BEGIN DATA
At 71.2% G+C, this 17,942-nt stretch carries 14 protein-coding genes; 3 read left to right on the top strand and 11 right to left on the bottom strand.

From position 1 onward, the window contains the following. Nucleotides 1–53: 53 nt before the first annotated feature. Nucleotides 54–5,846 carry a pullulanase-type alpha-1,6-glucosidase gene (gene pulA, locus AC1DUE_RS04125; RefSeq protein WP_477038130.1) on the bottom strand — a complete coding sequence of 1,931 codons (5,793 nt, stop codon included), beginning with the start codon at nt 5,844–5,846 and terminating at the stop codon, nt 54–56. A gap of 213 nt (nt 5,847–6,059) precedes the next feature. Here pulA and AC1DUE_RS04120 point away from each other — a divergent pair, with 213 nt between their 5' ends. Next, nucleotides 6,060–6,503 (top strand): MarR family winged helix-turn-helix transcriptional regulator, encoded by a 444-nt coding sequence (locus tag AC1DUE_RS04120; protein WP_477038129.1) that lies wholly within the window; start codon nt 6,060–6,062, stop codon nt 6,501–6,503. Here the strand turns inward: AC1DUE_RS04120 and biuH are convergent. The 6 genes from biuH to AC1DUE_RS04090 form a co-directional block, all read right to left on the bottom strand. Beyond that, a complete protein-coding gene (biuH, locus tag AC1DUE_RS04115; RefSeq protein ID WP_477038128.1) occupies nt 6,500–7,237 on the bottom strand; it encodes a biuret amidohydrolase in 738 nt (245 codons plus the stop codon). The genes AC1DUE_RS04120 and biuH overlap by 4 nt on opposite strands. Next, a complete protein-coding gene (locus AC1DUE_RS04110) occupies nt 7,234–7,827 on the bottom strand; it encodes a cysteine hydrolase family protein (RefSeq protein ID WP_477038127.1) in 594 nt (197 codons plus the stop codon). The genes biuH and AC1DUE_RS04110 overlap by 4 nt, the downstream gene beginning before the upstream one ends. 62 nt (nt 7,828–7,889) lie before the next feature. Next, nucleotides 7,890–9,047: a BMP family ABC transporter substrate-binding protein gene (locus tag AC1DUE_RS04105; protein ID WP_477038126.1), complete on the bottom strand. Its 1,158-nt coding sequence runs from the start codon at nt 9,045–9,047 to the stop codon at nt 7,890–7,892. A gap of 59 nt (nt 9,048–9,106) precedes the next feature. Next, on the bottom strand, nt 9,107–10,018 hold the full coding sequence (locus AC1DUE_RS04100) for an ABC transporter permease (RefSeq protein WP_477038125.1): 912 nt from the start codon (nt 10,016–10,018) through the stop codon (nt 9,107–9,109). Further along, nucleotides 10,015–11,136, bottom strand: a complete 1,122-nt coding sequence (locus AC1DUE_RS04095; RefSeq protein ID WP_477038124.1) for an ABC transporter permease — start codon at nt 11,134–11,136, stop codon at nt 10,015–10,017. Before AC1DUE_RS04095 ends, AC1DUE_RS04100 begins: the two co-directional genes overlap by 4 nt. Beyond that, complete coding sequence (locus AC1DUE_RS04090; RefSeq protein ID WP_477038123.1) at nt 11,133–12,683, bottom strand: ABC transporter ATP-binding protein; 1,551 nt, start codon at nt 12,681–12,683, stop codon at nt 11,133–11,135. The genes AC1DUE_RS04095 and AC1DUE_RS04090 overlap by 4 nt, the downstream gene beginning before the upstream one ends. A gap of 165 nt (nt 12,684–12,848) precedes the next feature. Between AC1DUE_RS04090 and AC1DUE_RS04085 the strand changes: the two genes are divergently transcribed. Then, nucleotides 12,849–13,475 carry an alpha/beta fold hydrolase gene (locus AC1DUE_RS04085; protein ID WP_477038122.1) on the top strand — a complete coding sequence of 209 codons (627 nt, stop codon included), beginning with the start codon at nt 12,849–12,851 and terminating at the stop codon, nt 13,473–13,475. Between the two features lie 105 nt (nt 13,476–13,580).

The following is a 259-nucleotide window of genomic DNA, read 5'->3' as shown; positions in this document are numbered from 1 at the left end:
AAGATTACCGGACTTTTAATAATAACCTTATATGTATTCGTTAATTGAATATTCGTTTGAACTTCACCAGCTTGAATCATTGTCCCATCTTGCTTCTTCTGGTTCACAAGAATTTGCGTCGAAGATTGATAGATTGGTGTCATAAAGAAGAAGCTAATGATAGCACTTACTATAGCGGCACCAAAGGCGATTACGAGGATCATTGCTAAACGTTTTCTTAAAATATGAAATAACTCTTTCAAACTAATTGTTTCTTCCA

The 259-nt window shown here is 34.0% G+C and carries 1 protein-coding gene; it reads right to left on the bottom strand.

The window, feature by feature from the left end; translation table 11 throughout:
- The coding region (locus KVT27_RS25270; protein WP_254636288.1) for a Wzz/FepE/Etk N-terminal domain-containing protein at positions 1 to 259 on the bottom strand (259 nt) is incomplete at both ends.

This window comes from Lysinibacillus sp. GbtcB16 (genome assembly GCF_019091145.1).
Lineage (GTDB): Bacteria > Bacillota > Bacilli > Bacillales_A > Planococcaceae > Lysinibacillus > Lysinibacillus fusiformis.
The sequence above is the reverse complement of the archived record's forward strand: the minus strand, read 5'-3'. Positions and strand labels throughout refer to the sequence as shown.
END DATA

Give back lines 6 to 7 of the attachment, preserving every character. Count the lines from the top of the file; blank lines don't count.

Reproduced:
The window, feature by feature from the left end; translation table 11 throughout:
- The coding region (locus KVT27_RS25270; protein WP_254636288.1) for a Wzz/FepE/Etk N-terminal domain-containing protein at positions 1 to 259 on the bottom strand (259 nt) is incomplete at both ends.